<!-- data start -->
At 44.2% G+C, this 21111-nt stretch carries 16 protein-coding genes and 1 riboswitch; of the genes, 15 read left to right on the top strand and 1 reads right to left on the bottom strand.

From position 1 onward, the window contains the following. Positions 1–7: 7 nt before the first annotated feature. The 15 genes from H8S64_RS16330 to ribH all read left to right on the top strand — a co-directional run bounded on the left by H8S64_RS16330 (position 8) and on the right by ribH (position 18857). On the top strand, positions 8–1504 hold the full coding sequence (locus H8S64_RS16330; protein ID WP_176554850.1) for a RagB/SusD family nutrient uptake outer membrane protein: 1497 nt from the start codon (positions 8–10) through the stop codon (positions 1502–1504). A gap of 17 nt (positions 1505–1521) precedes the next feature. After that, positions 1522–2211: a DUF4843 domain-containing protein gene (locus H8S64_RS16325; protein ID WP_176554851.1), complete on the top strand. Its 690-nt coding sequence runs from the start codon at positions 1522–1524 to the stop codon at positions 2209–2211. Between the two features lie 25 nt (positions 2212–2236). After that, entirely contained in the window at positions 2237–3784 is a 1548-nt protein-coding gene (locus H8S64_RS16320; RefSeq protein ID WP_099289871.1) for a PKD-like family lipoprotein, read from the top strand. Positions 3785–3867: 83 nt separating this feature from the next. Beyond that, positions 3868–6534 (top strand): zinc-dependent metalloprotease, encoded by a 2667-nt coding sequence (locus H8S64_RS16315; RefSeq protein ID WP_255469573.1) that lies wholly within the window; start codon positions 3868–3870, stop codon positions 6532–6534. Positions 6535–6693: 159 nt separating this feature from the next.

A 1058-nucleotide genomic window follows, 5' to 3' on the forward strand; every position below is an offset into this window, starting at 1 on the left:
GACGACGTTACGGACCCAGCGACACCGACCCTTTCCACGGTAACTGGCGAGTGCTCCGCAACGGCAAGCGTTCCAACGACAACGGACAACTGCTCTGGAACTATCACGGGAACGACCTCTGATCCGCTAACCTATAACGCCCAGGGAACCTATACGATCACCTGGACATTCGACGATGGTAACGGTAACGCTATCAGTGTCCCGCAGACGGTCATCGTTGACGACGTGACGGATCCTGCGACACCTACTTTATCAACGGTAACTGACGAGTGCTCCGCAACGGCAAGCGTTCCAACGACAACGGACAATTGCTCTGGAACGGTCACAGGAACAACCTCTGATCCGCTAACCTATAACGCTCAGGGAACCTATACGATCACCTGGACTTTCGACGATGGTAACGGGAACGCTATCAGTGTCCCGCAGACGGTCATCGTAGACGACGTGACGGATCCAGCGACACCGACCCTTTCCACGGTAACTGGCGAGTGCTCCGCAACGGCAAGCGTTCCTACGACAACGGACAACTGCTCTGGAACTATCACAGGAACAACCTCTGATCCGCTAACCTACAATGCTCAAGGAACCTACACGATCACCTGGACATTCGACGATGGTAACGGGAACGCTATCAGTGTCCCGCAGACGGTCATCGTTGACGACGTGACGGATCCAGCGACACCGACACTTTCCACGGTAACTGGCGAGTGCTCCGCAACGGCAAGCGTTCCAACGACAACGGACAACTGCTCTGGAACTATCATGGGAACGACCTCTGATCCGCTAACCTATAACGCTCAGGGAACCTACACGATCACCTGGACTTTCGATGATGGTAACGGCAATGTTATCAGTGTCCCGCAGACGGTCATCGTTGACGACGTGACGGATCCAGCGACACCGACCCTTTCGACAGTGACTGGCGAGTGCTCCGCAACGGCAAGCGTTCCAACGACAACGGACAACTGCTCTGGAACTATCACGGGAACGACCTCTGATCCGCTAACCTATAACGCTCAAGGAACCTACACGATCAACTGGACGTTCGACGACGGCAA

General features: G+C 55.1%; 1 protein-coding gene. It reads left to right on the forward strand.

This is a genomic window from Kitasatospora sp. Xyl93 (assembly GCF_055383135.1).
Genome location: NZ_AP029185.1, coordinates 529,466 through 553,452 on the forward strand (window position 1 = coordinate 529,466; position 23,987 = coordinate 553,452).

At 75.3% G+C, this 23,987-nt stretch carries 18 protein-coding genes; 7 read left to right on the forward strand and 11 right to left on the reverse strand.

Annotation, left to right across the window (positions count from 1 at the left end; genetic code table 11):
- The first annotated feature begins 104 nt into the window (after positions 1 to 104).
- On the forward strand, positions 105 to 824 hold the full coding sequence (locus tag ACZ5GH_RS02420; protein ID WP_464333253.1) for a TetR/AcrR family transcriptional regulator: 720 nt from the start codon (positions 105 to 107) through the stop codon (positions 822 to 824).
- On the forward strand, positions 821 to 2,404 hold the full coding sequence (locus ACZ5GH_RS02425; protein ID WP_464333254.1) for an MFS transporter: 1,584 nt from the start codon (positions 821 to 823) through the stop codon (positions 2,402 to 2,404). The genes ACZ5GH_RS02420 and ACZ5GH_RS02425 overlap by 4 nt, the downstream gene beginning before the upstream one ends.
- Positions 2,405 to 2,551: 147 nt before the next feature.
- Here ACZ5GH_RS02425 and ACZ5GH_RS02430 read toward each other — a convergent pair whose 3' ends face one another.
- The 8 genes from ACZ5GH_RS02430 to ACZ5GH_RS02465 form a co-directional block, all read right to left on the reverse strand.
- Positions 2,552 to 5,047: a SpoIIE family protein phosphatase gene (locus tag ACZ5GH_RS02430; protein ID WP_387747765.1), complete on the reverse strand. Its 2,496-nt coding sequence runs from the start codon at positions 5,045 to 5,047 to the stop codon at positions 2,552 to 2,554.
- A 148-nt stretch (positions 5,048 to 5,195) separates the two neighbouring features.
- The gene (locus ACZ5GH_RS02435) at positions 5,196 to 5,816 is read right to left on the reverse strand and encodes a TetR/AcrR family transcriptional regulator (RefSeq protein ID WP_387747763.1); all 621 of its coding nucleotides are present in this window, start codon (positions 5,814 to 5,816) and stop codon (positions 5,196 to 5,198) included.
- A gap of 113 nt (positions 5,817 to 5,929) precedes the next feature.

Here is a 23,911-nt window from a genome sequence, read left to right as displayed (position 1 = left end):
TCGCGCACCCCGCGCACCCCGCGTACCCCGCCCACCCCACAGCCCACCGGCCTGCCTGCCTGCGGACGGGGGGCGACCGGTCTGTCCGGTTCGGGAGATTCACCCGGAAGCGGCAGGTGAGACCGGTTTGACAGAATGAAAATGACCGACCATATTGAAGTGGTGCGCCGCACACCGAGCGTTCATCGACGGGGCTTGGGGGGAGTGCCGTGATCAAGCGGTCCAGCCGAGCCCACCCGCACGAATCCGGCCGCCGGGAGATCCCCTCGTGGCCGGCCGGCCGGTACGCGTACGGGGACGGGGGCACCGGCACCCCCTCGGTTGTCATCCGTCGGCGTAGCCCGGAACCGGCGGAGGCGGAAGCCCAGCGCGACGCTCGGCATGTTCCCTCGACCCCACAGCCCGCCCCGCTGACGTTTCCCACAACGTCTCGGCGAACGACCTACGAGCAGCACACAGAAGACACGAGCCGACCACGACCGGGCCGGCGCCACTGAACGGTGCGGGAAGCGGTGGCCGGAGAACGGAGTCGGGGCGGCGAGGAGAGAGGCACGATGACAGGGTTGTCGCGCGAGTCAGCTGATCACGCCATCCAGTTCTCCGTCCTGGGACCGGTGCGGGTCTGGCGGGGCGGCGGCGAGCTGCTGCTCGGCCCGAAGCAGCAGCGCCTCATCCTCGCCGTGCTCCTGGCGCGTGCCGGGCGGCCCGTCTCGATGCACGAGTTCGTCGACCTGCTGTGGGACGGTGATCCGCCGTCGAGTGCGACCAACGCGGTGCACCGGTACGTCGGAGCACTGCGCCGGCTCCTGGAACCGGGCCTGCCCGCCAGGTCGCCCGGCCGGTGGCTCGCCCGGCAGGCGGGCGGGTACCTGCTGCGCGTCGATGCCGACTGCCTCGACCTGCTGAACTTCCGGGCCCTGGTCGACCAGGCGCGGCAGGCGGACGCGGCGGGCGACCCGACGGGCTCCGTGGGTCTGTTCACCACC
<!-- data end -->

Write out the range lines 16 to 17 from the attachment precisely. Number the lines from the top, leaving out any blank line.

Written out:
- Positions 2,552 to 5,047: a SpoIIE family protein phosphatase gene (locus tag ACZ5GH_RS02430; protein ID WP_387747765.1), complete on the reverse strand. Its 2,496-nt coding sequence runs from the start codon at positions 5,045 to 5,047 to the stop codon at positions 2,552 to 2,554.
- A 148-nt stretch (positions 5,048 to 5,195) separates the two neighbouring features.